U.S. Attorney decides not to appeal LaMacchia decision - Press Release
An article describing U.S. Attorney's decision not to appeal the decision on the David LaMacchia case.
United States District Court Judge Richard G. Stearns granted the motion of David LaMacchia to dismiss the indictment brought against him. Today, United States Attorney Donald K. Stern announced that he would not appeal that decision.
In his decision, the Judge observed that "the government's objective is a laudable one" and stated that "if the allegations in the indictment are accurate, LaMacchia's actions were at best...heedlessly irresponsible, and at worst...nihilistic, self-indulgent, and lacking in any fundamental sense of values." The Court noted that "reasonable people might agree" that the conduct the government sought to punish in this case "deserves the sanctions of the criminal law." Nevertheless, the Court dismissed the indictment, holding that there was no clearly expressed Congressional intent to permit prosecution of copyright infringement under the wire fraud statute. There was no allegation that LaMacchia infringed copyrighted software for commercial advantage or private financial gain.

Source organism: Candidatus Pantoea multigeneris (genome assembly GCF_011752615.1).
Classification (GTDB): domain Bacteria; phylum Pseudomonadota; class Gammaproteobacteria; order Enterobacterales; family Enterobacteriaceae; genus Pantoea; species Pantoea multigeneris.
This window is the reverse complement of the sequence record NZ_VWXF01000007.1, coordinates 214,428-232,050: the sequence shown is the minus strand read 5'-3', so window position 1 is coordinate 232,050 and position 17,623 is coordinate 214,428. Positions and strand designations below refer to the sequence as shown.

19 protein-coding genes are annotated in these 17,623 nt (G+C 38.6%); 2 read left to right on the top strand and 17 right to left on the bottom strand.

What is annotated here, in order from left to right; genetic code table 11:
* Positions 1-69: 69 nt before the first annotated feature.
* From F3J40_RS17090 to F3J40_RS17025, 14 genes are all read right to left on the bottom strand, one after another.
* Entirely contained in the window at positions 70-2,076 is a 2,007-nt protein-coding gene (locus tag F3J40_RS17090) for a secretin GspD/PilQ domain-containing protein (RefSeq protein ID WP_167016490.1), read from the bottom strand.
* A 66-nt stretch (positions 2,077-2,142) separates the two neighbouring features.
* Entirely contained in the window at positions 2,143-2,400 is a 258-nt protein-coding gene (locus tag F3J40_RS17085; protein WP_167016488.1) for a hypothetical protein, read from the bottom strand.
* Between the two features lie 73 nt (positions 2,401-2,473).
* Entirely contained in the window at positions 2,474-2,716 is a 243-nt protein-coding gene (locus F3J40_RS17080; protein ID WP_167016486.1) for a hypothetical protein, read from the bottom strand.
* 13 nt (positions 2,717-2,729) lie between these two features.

United States Attorney Donald K. Stern, in consultation with the Department of Justice, has decided not to appeal the Court's decision. In announcing his decision, Stern stated:
"Judge Stearns' opinion underscores the desirability of prompt Congressional action which would remove any uncertainty that willful, multiple infringements of copyrighted software, even where there is no commercial motive, is illegal. An appeal of this case, whether or not ultimately successful, might serve to delay the legislative process. For this and other reasons, I have decided not to appeal the Court's decision.
Large-scale software piracy is a serious problem. It will continue to be a priority of this office. I believe that any uncertainty as to whether criminal sanctions can be imposed where there is no commercial gain, at this juncture, is best addressed by new legislation.
The Department of Justice will work closely with Congress, industry and other interested parties to work out the details."
Date: December 28, 1994.